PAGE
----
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Supreme Court Hears Court-Ordered Medication Case

During the case’s argument session, justices questioned how to balance the government’s interest in pursuing justice for non-violent crime with a person’s constitutional right to bodily integrity.

Arguments centered on the case of Dr. Charles Sell, a St. Louis dentist challenging a court order that he should take anti-psychotic medication in order to stand trial on health fraud charges. Sell’s attorney said his defendant is able to behave normally and does not want to be put on the powerful drugs.

“Then he should be able to stand trial,” Justice Antonin Scalia interjected according to an Associated Press report.

Justice Anthony Kennedy questioned whether the courts should have the ability to order defendants or witnesses to use medication in the name of justice.

“Could you send your guy out there with a needle the day before the trial … so that he behaves the way the government wants him to at trial?” Kennedy asked a government lawyer.

Kennedy added, “I do not understand your basic authority to do this at all.”

The justices also questioned whether they had the jurisdiction to properly rule on the case, since Sell has not yet stood trial due to the legal volleying over his metal state.

Sell’s attorney argued that the appeal before trial was the only way to prevent the forced medication.

Chief Justice William Rehnquist responded that the high court has a strict policy against “piecemeal appeals in criminal cases,” according to a Reuters report.

Scalia asked what would happen if Sell was allowed to refuse the medication, but then could not be put on trial due to his delusional mental state.

“What do we do with him?” Scalia asked. “It’s just a crazy situation.”

Other justices questioned the broader implications of the case on issues such as required school vaccinations.

Justice Sandra Day O’Connor questioned Sell’s assertion that he has an absolute right to be free from forced medication by the government.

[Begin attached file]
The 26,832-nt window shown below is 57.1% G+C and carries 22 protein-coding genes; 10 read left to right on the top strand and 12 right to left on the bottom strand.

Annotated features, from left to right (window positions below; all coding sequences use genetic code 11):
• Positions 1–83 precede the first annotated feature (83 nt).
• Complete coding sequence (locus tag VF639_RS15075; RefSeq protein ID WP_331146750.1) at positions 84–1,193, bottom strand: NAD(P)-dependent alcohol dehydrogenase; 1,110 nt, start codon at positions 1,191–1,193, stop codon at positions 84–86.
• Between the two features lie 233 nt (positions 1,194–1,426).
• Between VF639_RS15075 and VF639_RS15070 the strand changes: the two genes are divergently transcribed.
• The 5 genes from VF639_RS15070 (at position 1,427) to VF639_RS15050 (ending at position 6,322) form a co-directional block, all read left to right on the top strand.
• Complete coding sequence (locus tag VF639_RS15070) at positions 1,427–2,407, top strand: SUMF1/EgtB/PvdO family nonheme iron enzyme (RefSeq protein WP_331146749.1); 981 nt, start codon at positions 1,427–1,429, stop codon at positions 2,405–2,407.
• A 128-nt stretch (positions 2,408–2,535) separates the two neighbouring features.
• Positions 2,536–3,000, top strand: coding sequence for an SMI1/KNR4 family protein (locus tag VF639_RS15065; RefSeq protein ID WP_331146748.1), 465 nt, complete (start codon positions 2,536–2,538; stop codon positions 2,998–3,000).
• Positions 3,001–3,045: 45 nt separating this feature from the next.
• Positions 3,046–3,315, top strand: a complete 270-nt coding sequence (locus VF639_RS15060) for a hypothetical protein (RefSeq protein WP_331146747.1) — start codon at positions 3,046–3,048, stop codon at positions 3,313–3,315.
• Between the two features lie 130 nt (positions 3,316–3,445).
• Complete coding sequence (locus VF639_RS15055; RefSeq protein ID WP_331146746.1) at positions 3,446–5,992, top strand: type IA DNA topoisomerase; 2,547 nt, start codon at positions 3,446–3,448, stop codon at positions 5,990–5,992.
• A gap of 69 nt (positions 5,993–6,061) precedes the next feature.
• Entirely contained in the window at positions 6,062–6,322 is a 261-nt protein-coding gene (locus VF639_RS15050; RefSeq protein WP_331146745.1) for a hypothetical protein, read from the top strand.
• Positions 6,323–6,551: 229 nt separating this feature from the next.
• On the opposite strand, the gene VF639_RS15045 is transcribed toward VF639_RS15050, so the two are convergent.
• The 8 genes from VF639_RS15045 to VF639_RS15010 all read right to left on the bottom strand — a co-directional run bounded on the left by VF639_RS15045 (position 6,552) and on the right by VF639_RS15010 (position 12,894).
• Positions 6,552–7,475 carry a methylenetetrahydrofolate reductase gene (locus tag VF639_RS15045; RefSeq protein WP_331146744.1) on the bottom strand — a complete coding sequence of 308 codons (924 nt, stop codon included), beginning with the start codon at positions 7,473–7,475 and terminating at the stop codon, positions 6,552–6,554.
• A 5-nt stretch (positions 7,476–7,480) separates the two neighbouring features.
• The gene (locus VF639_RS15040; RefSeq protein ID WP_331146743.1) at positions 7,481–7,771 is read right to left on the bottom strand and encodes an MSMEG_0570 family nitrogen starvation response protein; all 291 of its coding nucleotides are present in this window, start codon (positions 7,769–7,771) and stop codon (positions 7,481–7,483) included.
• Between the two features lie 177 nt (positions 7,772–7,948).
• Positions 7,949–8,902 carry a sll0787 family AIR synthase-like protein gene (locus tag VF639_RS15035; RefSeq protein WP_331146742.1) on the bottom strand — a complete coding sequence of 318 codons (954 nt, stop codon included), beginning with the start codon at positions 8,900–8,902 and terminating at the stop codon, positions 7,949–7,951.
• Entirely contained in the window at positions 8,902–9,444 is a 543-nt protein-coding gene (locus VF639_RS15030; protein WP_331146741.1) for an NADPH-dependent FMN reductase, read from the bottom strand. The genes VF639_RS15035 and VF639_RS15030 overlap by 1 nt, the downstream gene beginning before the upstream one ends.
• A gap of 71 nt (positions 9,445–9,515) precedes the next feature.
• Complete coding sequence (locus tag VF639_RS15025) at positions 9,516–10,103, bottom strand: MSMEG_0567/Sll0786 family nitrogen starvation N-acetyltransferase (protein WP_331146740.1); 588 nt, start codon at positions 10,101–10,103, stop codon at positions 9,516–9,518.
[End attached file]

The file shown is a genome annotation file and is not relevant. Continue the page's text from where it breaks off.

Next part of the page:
“How about vaccinating little children to be free from smallpox?” she asked.

The Sell case involves charges of Medicaid fraud, mail fraud and money laundering brought against the dentist and his wife in May 1997. In the years since, Sell, who has a history of mental illness, has undergone multiple psychiatric evaluations and was eventually found to be suffering from a “delusional disorder” making him incompetent to assist in his own defense and not fit to stand trial.

The charges against Sell have also escalated. In April 1998, he was charged in a second indictment for conspiring with his wife to kill a witness — a former employee of Sell’s at his dental office — and the FBI agent who arrested him.

The lower courts ordered that while Sell may not be a danger to himself or anyone else, he should be treated with anti-psychotic medication to help him the gain the capacity to stand trial. Sell challenged this ruling, asserting that he has the constitutional right to refuse “mind-altering” medication.

Had Sell been convicted of the fraud charges against him in 1997, he would have spent a maximum of three and a half years in jail. Instead, he has spent the last five years both in jail, including 20 months in solitary confinement, and in prison hospitals.

The Center for Cognitive Liberty and Ethics filed a brief in support of Sell’s position, saying in part that “the fundamental right to control one’s own intellect and mental processes is protected by the First Amendment, and is eviscerated if courts permit the government to forcibly drug citizens.”

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